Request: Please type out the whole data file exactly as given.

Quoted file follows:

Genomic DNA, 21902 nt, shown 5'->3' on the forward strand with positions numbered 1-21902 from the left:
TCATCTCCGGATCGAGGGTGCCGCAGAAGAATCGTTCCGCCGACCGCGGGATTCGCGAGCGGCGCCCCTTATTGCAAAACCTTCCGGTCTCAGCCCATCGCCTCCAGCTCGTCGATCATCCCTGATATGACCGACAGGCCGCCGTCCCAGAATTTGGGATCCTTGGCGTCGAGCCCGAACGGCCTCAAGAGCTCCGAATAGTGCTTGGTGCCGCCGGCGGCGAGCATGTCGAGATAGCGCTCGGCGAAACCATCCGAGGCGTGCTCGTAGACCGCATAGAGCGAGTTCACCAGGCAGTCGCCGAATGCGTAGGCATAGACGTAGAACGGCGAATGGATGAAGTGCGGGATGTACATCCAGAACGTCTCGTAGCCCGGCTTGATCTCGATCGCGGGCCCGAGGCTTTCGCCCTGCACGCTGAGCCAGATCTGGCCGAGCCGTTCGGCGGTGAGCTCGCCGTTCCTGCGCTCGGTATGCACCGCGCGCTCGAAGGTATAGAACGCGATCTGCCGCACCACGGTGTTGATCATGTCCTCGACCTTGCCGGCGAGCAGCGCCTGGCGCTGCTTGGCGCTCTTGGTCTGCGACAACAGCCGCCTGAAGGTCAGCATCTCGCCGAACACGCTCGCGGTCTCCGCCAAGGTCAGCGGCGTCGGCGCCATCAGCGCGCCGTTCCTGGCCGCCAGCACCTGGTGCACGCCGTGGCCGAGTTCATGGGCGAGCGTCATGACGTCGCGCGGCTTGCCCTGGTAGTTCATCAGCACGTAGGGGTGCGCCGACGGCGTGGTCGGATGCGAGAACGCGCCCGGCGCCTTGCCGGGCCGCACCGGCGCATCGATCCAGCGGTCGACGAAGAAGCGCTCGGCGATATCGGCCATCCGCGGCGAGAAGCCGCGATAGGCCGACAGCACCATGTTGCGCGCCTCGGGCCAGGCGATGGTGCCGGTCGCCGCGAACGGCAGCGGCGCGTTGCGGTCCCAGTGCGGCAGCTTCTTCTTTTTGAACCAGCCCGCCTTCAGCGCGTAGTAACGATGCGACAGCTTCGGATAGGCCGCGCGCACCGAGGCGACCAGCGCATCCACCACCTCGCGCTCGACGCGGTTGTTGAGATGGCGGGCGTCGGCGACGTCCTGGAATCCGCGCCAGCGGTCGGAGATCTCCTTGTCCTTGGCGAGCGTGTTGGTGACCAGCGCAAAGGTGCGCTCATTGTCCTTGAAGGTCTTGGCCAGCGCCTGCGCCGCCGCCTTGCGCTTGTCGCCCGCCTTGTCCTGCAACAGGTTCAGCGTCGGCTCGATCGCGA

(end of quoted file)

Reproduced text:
Genomic DNA, 21902 nt, shown 5'->3' on the forward strand with positions numbered 1-21902 from the left:
TCATCTCCGGATCGAGGGTGCCGCAGAAGAATCGTTCCGCCGACCGCGGGATTCGCGAGCGGCGCCCCTTATTGCAAAACCTTCCGGTCTCAGCCCATCGCCTCCAGCTCGTCGATCATCCCTGATATGACCGACAGGCCGCCGTCCCAGAATTTGGGATCCTTGGCGTCGAGCCCGAACGGCCTCAAGAGCTCCGAATAGTGCTTGGTGCCGCCGGCGGCGAGCATGTCGAGATAGCGCTCGGCGAAACCATCCGAGGCGTGCTCGTAGACCGCATAGAGCGAGTTCACCAGGCAGTCGCCGAATGCGTAGGCATAGACGTAGAACGGCGAATGGATGAAGTGCGGGATGTACATCCAGAACGTCTCGTAGCCCGGCTTGATCTCGATCGCGGGCCCGAGGCTTTCGCCCTGCACGCTGAGCCAGATCTGGCCGAGCCGTTCGGCGGTGAGCTCGCCGTTCCTGCGCTCGGTATGCACCGCGCGCTCGAAGGTATAGAACGCGATCTGCCGCACCACGGTGTTGATCATGTCCTCGACCTTGCCGGCGAGCAGCGCCTGGCGCTGCTTGGCGCTCTTGGTCTGCGACAACAGCCGCCTGAAGGTCAGCATCTCGCCGAACACGCTCGCGGTCTCCGCCAAGGTCAGCGGCGTCGGCGCCATCAGCGCGCCGTTCCTGGCCGCCAGCACCTGGTGCACGCCGTGGCCGAGTTCATGGGCGAGCGTCATGACGTCGCGCGGCTTGCCCTGGTAGTTCATCAGCACGTAGGGGTGCGCCGACGGCGTGGTCGGATGCGAGAACGCGCCCGGCGCCTTGCCGGGCCGCACCGGCGCATCGATCCAGCGGTCGACGAAGAAGCGCTCGGCGATATCGGCCATCCGCGGCGAGAAGCCGCGATAGGCCGACAGCACCATGTTGCGCGCCTCGGGCCAGGCGATGGTGCCGGTCGCCGCGAACGGCAGCGGCGCGTTGCGGTCCCAGTGCGGCAGCTTCTTCTTTTTGAACCAGCCCGCCTTCAGCGCGTAGTAACGATGCGACAGCTTCGGATAGGCCGCGCGCACCGAGGCGACCAGCGCATCCACCACCTCGCGCTCGACGCGGTTGTTGAGATGGCGGGCGTCGGCGACGTCCTGGAATCCGCGCCAGCGGTCGGAGATCTCCTTGTCCTTGGCGAGCGTGTTGGTGACCAGCGCAAAGGTGCGCTCATTGTCCTTGAAGGTCTTGGCCAGCGCCTGCGCCGCCGCCTTGCGCTTGTCGCCCGCCTTGTCCTGCAACAGGTTCAGCGTCGGCTCGATCGCGA